CRAMPS AND THE MUTANTS: THE NAPA STATE TAPES, THE [Blu-ray]

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BLU-RAY INCLUDES:

• The Cramps at Napa State (remastered)
• The Mutants at Napa State (unreleased until now)
• "We Were There To Be There" (2021, 27 min.), a documentary by Jason Willis and Mike Plante

MIX TAPE SPECIAL FEATURES:
• Complete and remastered tapes of the Mutants performing at Mabuhay Gardens and the Oakland School for the Deaf
• "Mutants: Opposite World" (2023, 28 min.) — a brand new documentary about the band
• Cramps testimonials by Jem Cohen, Ian MacKaye, Lucy Sante, Kogar the Swinging Ape and Melissa Auf der Maur
• Napa State photos and history with archivist and writer Patricia Prestinary
• PMRC - Punk Media Research Center promo

ALSO AVAILABLE:
The Cramps and the Mutants: The Napa State Tapes DeLUXe Edition. Includes limited edition book, poster, cards and zine. Only 150 available!

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“Somebody told me you people are crazy, but I'm not so sure about that.... you seem to be all right to me." So says lead singer Lux Interior of The Cramps, challenging the mainstream stereotype of the crowd assembled before him at the Napa State Hospital.

On June 13, 1978, the soon-to-be legendary rock band went to play Napa State, a psychiatric hospital in the small town of Napa in Northern California. Opening for them was the Mutants, an eclectic septet of art school punks from nearby San Francisco. Also in the van was seminal Bay Area art collective Target Video, there to capture the show using one of the first video cameras available to the public, democratizing a medium controlled by mainstream media outlets.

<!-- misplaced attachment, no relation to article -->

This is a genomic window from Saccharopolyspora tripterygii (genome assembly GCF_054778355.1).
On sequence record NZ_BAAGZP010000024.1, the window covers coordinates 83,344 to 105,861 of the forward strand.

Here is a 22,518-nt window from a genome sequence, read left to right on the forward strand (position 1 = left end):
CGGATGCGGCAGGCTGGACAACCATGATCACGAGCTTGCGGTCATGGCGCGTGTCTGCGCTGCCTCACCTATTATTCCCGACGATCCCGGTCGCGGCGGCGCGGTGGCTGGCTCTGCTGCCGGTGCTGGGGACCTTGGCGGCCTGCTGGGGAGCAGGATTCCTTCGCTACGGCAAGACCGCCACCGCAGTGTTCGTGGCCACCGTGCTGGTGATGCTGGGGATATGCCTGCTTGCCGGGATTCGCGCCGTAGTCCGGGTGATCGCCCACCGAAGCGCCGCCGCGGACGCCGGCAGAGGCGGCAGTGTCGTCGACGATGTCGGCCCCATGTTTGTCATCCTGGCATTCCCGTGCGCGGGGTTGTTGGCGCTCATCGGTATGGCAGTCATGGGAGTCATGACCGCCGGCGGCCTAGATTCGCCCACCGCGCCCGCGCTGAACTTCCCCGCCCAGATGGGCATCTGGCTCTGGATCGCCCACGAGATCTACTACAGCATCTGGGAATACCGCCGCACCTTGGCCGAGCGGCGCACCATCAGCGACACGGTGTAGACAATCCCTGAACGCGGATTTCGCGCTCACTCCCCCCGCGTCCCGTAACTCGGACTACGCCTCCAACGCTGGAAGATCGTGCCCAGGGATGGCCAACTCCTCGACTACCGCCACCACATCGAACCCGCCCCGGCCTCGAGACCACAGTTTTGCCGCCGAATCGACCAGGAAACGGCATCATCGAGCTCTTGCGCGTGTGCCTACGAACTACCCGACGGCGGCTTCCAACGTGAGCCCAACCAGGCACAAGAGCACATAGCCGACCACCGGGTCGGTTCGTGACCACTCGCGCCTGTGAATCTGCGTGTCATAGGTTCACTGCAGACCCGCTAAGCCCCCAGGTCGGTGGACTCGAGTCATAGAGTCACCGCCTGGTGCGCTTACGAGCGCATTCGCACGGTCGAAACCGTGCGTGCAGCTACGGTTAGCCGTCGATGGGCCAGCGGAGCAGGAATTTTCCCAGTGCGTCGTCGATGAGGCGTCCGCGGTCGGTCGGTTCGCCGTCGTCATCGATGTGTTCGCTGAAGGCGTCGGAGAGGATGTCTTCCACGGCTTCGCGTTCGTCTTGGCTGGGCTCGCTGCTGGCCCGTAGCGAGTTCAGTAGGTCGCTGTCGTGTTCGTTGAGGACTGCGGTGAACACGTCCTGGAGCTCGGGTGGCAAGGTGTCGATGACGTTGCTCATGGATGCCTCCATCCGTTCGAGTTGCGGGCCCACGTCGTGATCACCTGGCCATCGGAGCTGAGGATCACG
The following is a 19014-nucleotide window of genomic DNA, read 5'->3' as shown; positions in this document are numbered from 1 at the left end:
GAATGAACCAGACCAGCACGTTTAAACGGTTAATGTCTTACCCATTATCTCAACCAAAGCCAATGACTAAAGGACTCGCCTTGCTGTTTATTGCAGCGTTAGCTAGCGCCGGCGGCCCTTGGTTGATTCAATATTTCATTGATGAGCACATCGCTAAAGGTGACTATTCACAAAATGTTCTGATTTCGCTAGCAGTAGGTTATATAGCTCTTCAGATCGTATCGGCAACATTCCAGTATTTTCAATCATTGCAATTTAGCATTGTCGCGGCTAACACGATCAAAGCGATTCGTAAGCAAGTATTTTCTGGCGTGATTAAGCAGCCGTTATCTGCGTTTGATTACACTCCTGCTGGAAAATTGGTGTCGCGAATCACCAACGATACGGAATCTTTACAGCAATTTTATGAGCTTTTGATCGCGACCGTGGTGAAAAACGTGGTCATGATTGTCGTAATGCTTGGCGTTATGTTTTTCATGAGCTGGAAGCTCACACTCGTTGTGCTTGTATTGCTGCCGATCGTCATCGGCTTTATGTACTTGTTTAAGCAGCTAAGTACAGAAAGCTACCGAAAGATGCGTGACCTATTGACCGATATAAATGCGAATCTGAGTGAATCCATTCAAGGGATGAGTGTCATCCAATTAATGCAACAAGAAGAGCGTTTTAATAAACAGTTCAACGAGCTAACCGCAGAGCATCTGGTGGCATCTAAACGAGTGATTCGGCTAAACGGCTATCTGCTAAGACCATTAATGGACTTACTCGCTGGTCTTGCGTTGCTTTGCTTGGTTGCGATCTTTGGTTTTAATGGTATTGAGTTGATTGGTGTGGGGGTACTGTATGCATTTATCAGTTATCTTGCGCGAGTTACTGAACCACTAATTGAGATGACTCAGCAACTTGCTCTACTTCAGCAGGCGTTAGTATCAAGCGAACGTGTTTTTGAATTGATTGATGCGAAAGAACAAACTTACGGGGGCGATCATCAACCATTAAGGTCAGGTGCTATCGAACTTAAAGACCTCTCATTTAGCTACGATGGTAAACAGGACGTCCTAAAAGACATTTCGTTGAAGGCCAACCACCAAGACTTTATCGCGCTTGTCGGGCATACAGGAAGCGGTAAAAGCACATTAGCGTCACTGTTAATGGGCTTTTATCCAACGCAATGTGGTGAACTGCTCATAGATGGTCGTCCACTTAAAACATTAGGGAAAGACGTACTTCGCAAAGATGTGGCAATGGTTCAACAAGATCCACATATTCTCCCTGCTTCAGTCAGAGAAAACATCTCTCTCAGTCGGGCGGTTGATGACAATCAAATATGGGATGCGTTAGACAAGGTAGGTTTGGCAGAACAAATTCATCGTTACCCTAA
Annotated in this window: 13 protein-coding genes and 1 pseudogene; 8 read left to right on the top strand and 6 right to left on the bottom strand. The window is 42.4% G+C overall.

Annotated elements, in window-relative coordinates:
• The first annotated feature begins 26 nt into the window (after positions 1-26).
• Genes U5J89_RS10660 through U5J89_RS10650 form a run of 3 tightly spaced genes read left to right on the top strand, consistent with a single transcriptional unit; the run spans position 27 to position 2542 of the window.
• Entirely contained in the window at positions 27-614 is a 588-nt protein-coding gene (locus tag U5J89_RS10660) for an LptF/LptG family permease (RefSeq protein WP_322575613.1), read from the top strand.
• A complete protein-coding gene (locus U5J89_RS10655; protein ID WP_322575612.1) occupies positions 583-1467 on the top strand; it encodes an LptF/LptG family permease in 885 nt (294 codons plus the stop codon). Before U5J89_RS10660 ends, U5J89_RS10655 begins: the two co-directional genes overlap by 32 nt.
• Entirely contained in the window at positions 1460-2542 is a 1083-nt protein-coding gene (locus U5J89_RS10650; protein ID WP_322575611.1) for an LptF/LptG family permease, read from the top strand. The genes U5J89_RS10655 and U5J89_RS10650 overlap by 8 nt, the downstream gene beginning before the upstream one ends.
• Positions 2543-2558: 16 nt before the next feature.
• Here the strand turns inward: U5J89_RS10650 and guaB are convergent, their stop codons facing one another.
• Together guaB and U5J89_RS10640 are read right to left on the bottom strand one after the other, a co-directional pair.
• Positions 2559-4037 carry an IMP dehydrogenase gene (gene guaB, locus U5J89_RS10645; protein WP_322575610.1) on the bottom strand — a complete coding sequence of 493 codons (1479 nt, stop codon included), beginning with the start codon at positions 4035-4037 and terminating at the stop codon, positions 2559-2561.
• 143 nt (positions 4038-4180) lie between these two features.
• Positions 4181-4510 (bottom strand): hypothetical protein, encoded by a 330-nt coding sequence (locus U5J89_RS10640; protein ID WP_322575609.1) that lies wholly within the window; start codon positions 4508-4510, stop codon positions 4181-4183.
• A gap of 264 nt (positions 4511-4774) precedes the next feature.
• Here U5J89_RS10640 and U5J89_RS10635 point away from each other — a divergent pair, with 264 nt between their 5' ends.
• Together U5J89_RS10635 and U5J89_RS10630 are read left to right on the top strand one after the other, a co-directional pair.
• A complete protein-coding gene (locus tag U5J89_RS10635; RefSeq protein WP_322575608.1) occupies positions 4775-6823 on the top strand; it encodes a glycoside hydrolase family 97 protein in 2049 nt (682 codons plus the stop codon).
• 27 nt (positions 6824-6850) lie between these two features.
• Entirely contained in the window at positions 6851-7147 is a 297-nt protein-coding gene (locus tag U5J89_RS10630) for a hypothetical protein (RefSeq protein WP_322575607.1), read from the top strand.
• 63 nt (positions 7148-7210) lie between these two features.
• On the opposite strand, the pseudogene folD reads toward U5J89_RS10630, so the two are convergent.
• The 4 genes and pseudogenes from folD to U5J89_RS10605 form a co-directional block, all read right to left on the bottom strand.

What resulted may be the most unique punk show ever, as the two bands played for the residents at the hospital, a rehabilitation facility that was skimming the danger of being shut down by former California Governor Ronald Reagan.

Later, in the early 1980s, Target Video released the footage of the show as “The Cramps at Napa State” worldwide on the brand new VHS home video format. It became one of the most seen rock videos ever, 22 minutes of the best of The Cramps songs in an incredible performance for a crowd of hospital residents and visiting punk rockers, too similar to tell apart.

The grainy black-and-white video footage also provided a vision of humanity to this world of mental health. The punks, also dismissed as outsiders to society, felt a camaraderie to the Napa State residents. The DIY release is still a cult movie in its own right, providing as many questions to who was at the show and how it happened.

This Blu-ray release presents for the first time the entire Cramps performance tape unedited with an additional song, remastered from the original ½” open reel video tape used in the video recording deck at the show.

Also presented for the first time: the previously lost footage of the Mutants playing at Napa State, also unedited and remastered from the original source tape. Both Napa performances have been remastered this year by Dino Everett at the Punk Media Research Collection, University of Southern California, HMH Foundation Moving Image Archive.